All of it was right there for anyone to read.

But a good portion of this country didn’t care. They were too caught up in this buffoon making jokes and calling people names and kicking people out of rallies and saying offensive things. He catered to white men and claimed he could fix any problem just by saying he could fix any problem.

And they bought it. Just like the conman planned. You didn’t even make this dude show you his tax returns!

And the white, working-class folks are still buying it. Which would make sense if he had done even one thing to help them.

But he hasn’t.

His economic policies have been a disaster, especially for the people of Alabama. And his tough talk has produced zilch in the way of foreign respect, better trade deals, lower prices for consumers or more American jobs. In fact, we’ve lost respect, have worse deals and higher prices and companies are still moving American jobs to other countries.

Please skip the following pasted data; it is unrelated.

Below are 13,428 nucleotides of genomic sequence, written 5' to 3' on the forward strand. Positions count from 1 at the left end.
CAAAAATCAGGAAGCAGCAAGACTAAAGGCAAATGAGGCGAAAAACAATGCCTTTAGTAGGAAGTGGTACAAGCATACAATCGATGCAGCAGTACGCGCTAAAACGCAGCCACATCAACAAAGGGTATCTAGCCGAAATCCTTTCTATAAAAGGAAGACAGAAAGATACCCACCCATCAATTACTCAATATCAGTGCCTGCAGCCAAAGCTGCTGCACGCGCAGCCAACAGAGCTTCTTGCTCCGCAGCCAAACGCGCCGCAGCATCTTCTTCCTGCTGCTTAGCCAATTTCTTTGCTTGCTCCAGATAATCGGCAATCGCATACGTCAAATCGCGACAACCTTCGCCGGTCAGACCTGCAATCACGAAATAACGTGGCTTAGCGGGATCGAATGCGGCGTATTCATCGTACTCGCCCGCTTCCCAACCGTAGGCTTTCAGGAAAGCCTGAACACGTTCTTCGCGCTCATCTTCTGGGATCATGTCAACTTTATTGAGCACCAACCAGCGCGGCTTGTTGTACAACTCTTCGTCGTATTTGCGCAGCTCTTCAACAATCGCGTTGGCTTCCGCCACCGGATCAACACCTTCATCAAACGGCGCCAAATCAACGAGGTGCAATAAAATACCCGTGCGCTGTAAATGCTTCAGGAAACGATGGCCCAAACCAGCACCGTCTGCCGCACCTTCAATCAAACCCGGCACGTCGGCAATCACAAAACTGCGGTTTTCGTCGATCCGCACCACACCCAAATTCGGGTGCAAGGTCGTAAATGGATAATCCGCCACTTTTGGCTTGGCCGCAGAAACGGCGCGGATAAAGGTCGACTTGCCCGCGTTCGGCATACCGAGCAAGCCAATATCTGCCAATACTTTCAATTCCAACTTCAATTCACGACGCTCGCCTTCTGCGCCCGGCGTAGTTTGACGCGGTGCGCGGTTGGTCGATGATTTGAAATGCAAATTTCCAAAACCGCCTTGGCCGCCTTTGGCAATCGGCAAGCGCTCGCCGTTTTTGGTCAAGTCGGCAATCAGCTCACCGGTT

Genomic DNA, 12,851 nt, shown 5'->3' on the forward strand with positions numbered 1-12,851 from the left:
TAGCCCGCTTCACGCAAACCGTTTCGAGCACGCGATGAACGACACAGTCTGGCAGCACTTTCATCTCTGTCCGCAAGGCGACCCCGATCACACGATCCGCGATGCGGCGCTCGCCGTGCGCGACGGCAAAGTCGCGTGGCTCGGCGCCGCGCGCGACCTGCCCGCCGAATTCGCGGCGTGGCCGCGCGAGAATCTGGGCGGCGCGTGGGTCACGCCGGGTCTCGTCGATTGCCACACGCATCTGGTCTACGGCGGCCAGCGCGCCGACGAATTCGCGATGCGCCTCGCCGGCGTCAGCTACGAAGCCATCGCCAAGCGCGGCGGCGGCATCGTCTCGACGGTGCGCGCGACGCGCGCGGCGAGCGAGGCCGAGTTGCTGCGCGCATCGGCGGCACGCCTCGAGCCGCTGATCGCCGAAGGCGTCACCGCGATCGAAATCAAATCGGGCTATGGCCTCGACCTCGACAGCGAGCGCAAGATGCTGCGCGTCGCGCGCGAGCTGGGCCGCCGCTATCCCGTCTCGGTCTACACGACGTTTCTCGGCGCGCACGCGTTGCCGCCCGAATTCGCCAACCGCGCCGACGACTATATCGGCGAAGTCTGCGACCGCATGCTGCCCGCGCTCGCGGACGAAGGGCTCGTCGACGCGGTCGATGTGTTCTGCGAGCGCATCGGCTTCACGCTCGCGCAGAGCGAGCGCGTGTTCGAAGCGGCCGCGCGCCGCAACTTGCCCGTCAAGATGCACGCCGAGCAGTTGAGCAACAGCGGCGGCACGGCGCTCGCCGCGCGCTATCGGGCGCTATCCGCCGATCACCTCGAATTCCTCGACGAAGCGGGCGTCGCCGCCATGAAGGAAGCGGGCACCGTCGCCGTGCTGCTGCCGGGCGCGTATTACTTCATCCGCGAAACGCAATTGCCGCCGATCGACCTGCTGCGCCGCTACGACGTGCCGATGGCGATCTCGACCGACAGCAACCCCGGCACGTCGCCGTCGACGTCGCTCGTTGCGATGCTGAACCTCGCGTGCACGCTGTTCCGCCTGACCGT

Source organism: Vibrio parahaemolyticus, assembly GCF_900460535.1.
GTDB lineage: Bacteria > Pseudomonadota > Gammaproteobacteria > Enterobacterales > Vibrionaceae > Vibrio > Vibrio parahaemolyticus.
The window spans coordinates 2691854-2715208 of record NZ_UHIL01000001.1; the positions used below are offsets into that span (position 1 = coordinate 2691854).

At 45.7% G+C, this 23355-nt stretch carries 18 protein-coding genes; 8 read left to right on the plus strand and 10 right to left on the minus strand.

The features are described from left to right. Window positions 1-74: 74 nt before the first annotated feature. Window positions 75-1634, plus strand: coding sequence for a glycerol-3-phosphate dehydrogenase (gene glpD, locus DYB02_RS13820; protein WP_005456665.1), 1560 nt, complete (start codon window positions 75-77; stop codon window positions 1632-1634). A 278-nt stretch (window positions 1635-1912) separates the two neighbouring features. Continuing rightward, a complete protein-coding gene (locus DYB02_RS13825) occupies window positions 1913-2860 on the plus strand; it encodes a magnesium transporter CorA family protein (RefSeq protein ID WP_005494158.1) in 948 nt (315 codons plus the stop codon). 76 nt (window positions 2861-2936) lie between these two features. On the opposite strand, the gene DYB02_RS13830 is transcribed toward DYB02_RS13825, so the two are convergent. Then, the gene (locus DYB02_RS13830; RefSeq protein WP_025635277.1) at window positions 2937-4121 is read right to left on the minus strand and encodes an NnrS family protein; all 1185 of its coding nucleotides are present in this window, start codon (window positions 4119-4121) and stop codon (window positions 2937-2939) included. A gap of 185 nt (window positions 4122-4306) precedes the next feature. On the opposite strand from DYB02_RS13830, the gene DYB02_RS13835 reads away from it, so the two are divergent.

And yet, the supporters remain.

I don’t understand it. But you know what? I don’t have to understand it for much longer.

The walls are quickly closing around the conman president. Soon, the rest of Mueller’s investigation will drop, and the indictments will roll out. The full breadth of the Trump administration’s illegal acts will be laid out for Congress to see. Given what we already know from the few filings that have been made public, this will not go well for Trump and his closest associates.

I do not expect the Trump supporters to ever admit they were wrong.

But if there is justice in this world, and if the indictments break just right, those supporters will have to deal — at least for a brief period — with the two words that could make this whole thing almost worth it.

President Pelosi.

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Aerospace and Defense

Jones appointed to powerful Senate Armed Services Committee

Chip Brownlee

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After a brief stint with no representation on the powerful Senate Armed Services Committee, Alabama is back in the mix.